US Special Presidential Envoy for Climate John Kerry is on a three-day visit to China from Sunday during which he will meet with high-level officials, including China’s Special Climate Envoy Xie Zhenhua . Kerry’s visit to China signals the resumption of Sino-US climate diplomacy after 11 months.
The importance of US-China cooperation in the fight against climate change cannot be overemphasized. Last year’s extreme weather events, including extreme heat, and the extreme heat China is experiencing since the beginning of this summer, have made us feel the devastating impact of global warming. On July 10, World Meteorological Organization scientists said preliminary data showed that the week beginning July 3 was the hottest on record, and that global temperatures were expected to rise further with the effects of El Niño becoming more pronounced.
That China and the United States have decided to resume cooperation to tackle the climate crisis is good for the global fight against climate change. Indeed, both countries are committed to reducing their carbon emissions as part of their contribution to the global fight against climate change. The US and China are the two largest economies and the largest carbon emitters, but they are also the biggest investors in clean energy. As such, their policies have a huge impact on whether the world will avert the worst consequences of global warming. But geopolitical conflicts are restricting the healthy development of Sino-US climate diplomacy. So what should we expect from Kerry’s visit to China? Three factors deserve special attention: high sense of responsibility, stable communication, and genuine cooperation.
First, the resumption of climate dialogue reflects the high sense of responsibility of the two sides, both to strengthen bilateral climate diplomacy and improve global climate governance. Since the Biden administration came to power, Kerry and Xie have held many meetings, including their talks in Shanghai in April 2021 and their meeting in Tianjin in September of the same year, which shows they have been making greater efforts to strengthen bilateral climate diplomacy. Second, the channels for bilateral high-level climate exchanges should be stable and smooth, so that bilateral climate dialogue can continue. This is Kerry’s third trip to China as US special presidential climate envoy, and it comes on the heels of the visits by US Secretary of State Antony Blinken and Treasury Secretary Janet Yellen. And like the visits of Blinken and Yellen, Kerry’s visit is also aimed at stabilizing Sino-US relations. Hopefully, Kerry’s meetings with Chinese officials will signal a new beginning in the China-US climate diplomacy, and bolster cooperation in the fight against climate change.
The US-China climate dialogue gains added importance in light of the 28th UN Climate Change Conference (COP28), to be held the United Arab Emirates in November. As a matter of fact, Kerry’s visit to China is an important part of the recent Sino-US “re-engagement” process, which indicates the conditions for holding high-level dialogue between Beijing and Washington are improving. And by holding regular dialogue on climate, China and the US can help improve global climate governance. And third, genuine and concrete climate cooperation between two sides are important. In fact, Kerry has said that, “We need genuine cooperation, China and the United States are the two largest economies in the world and we’re also the two largest emitters. It’s clear that we have a special responsibility to find common ground.” But it’s also essential that cooperation is not only limited to communication (although this is very important), but also to extends to other issues, such as resuming dialogue on reducing methane (China already announced in 2021 its commitment to curb methane emissions), and multi-level and multi-track academic exchanges, especially working together to educate the public about the severity of the climate crisis.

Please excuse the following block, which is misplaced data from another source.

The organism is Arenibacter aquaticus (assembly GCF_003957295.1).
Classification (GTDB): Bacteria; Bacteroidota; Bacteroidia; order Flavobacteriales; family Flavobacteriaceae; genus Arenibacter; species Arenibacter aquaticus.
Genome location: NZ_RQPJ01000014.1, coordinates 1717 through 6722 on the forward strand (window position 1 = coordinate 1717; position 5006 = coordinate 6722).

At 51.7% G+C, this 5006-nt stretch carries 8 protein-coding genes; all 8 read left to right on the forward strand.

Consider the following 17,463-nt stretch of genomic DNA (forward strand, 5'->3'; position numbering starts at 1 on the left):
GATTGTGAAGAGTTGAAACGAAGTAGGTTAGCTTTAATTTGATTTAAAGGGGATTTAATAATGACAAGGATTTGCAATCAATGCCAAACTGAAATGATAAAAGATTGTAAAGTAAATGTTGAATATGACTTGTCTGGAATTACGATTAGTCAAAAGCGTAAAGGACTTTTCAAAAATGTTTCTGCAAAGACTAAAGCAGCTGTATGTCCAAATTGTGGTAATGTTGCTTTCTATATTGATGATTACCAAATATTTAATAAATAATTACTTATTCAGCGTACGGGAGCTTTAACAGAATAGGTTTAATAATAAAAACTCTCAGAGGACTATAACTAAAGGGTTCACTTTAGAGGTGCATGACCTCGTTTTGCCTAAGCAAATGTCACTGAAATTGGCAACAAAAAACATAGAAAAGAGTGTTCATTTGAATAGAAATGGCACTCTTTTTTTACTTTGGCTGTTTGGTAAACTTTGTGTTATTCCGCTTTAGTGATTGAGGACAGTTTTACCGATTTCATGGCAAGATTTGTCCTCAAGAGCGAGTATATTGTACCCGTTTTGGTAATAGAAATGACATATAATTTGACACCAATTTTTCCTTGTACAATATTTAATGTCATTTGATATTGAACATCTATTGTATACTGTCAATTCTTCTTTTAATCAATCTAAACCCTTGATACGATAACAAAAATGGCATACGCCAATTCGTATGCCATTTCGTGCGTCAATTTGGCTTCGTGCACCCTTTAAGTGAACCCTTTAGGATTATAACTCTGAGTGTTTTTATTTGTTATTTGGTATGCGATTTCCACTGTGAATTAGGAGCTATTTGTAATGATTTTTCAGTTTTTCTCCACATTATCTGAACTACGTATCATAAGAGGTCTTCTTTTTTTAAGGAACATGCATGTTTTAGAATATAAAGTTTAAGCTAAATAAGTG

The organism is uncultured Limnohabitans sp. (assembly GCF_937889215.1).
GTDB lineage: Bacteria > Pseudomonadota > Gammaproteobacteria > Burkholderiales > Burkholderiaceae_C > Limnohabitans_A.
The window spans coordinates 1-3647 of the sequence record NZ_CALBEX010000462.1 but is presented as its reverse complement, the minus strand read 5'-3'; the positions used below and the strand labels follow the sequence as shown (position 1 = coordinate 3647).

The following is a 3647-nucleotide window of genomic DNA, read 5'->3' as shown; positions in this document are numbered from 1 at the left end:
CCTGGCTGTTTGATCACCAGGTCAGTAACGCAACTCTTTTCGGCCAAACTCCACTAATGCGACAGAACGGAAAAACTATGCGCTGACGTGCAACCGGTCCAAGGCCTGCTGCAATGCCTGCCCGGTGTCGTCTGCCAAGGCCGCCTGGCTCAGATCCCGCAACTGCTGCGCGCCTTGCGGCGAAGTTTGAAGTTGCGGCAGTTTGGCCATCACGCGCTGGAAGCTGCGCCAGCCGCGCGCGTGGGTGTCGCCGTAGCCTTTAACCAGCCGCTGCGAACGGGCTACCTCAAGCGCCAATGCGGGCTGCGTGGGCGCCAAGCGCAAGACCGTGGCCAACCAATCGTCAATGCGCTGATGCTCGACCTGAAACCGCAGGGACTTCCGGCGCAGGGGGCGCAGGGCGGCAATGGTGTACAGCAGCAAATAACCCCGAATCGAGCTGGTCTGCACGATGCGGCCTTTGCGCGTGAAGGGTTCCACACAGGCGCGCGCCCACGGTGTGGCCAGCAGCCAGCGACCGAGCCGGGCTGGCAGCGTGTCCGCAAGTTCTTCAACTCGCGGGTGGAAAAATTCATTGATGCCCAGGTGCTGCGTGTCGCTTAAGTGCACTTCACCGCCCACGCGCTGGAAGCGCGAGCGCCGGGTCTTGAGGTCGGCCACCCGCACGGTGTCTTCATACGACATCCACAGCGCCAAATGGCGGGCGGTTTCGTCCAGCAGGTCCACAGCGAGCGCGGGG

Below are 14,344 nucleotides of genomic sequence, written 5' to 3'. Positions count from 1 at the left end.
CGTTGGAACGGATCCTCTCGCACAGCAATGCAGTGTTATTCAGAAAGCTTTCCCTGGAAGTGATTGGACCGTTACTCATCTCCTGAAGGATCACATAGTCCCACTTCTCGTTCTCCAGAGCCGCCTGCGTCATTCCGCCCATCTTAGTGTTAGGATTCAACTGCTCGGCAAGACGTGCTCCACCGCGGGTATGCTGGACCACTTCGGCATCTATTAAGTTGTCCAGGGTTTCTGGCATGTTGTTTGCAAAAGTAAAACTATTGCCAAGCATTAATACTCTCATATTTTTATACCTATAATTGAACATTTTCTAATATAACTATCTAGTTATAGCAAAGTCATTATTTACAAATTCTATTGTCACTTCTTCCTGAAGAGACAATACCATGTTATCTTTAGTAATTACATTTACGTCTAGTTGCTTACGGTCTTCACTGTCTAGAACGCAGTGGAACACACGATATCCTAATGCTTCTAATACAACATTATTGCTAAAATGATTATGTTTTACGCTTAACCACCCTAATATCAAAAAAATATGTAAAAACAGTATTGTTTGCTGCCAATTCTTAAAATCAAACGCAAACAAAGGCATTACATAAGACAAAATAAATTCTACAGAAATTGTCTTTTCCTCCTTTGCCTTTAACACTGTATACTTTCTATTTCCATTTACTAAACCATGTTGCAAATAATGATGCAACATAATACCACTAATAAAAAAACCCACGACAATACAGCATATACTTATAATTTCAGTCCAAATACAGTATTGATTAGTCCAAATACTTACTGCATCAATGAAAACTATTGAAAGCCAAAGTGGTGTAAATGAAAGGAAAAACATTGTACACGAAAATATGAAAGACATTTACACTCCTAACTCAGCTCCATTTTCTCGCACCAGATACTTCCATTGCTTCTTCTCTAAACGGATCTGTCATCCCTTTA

Yet it is important to keep in mind the remarks of State Councilor and Foreign Minister Wang Yi that the United States hopes climate change cooperation will become an oasis in Sino-US relations, but the oasis is surrounded by deserts, and sooner or later it will be desertified. Wang’s remarks reflects the dilemma US-China climate diplomacy faces and prompts us to find new ways to strengthen climate cooperation. Sino-US cooperation on climate change cannot be separated from overall Sino-US relations. The different factors that could lead to the “desertification” or “greening” of Sino-US climate diplomacy have always existed, whether they would eventually create an “oasis” or “desertify” the green space depends on whether the two sides are ready to meet each other halfway. In pursuit of the “oasis”, we hope the two sides will engage in pragmatic cooperation, thereby adding new vitality to overall bilateral relations. China-US climate cooperation will gain in strength and become more dynamic if more and more people from different industries and sectors of society of the two countries attach greater importance to jointly addressing the climate crisis.